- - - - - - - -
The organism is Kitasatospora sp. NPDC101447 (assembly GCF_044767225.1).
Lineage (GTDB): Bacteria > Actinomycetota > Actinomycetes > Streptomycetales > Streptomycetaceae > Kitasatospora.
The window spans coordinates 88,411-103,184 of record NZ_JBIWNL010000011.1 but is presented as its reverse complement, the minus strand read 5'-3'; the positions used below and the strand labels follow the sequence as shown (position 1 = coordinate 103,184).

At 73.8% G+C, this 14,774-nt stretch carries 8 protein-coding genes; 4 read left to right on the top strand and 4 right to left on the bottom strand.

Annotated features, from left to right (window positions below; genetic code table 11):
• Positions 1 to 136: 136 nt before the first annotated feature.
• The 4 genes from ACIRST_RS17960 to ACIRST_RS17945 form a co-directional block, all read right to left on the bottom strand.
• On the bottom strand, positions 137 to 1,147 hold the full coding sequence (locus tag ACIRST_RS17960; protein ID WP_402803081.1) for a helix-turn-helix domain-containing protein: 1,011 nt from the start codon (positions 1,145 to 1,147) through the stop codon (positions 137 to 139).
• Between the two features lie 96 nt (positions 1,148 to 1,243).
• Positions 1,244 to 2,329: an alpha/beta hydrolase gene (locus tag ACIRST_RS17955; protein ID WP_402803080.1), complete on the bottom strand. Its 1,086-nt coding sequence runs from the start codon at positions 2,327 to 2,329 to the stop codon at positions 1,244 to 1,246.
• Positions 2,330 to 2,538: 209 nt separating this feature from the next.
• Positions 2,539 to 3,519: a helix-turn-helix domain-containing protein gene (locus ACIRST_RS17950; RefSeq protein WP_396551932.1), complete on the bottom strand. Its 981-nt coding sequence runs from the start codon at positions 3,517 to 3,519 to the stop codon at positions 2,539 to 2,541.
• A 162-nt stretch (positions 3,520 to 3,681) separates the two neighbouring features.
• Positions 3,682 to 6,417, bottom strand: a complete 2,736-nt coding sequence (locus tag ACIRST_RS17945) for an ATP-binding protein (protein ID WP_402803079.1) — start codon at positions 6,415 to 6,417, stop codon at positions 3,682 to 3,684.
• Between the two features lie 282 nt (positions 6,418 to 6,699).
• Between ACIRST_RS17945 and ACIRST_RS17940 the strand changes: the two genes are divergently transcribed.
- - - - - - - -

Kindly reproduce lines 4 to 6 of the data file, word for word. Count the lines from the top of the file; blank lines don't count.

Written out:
At 73.8% G+C, this 14,774-nt stretch carries 8 protein-coding genes; 4 read left to right on the top strand and 4 right to left on the bottom strand.

Annotated features, from left to right (window positions below; genetic code table 11):
• Positions 1 to 136: 136 nt before the first annotated feature.